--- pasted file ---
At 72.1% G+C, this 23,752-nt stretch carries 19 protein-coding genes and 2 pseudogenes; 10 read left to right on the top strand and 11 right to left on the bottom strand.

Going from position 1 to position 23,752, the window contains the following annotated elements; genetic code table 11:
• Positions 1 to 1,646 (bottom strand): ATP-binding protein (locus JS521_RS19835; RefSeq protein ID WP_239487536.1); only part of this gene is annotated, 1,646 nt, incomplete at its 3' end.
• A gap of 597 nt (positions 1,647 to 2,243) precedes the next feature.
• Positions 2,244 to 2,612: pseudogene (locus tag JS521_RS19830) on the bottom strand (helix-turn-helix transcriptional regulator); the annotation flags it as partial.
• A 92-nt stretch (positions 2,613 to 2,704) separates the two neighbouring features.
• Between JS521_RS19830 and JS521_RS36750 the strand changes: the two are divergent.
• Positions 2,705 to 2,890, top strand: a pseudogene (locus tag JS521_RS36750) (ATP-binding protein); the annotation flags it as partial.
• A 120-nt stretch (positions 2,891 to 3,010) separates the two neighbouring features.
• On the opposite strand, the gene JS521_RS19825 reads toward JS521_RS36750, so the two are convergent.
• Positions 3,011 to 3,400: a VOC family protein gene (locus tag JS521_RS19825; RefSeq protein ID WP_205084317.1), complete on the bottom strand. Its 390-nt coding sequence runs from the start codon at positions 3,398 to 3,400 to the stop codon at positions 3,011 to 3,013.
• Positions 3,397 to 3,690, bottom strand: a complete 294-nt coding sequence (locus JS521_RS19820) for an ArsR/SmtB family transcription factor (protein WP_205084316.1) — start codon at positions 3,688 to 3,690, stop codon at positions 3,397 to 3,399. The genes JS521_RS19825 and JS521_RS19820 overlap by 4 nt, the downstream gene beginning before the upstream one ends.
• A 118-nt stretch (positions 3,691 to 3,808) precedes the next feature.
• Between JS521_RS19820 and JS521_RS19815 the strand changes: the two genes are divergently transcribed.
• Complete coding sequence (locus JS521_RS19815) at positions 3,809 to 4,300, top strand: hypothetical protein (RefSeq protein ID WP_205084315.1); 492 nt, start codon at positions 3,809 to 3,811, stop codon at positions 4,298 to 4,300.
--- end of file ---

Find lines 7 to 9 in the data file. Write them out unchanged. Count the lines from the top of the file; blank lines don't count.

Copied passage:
• Between JS521_RS19830 and JS521_RS36750 the strand changes: the two are divergent.
• Positions 2,705 to 2,890, top strand: a pseudogene (locus tag JS521_RS36750) (ATP-binding protein); the annotation flags it as partial.
• A 120-nt stretch (positions 2,891 to 3,010) separates the two neighbouring features.